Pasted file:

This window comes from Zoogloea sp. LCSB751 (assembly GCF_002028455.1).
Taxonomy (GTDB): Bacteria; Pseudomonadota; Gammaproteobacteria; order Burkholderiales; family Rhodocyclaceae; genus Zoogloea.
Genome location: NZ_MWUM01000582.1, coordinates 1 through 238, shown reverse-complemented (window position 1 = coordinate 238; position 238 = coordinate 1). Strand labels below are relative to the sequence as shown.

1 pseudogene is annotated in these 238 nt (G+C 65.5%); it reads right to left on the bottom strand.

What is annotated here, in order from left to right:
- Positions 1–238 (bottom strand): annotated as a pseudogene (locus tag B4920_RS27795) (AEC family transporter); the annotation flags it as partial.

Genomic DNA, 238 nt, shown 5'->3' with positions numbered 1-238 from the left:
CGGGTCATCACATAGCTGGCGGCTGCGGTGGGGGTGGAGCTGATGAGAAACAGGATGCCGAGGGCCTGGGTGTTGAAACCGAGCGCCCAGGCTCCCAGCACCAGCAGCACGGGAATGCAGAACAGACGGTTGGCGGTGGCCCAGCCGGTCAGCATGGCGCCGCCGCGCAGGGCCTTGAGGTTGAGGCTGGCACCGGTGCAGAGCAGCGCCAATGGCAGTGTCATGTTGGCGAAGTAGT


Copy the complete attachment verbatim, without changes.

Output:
This window comes from Zoogloea sp. LCSB751 (assembly GCF_002028455.1).
Taxonomy (GTDB): Bacteria; Pseudomonadota; Gammaproteobacteria; order Burkholderiales; family Rhodocyclaceae; genus Zoogloea.
Genome location: NZ_MWUM01000582.1, coordinates 1 through 238, shown reverse-complemented (window position 1 = coordinate 238; position 238 = coordinate 1). Strand labels below are relative to the sequence as shown.

1 pseudogene is annotated in these 238 nt (G+C 65.5%); it reads right to left on the bottom strand.

What is annotated here, in order from left to right:
- Positions 1–238 (bottom strand): annotated as a pseudogene (locus tag B4920_RS27795) (AEC family transporter); the annotation flags it as partial.

Genomic DNA, 238 nt, shown 5'->3' with positions numbered 1-238 from the left:
CGGGTCATCACATAGCTGGCGGCTGCGGTGGGGGTGGAGCTGATGAGAAACAGGATGCCGAGGGCCTGGGTGTTGAAACCGAGCGCCCAGGCTCCCAGCACCAGCAGCACGGGAATGCAGAACAGACGGTTGGCGGTGGCCCAGCCGGTCAGCATGGCGCCGCCGCGCAGGGCCTTGAGGTTGAGGCTGGCACCGGTGCAGAGCAGCGCCAATGGCAGTGTCATGTTGGCGAAGTAGT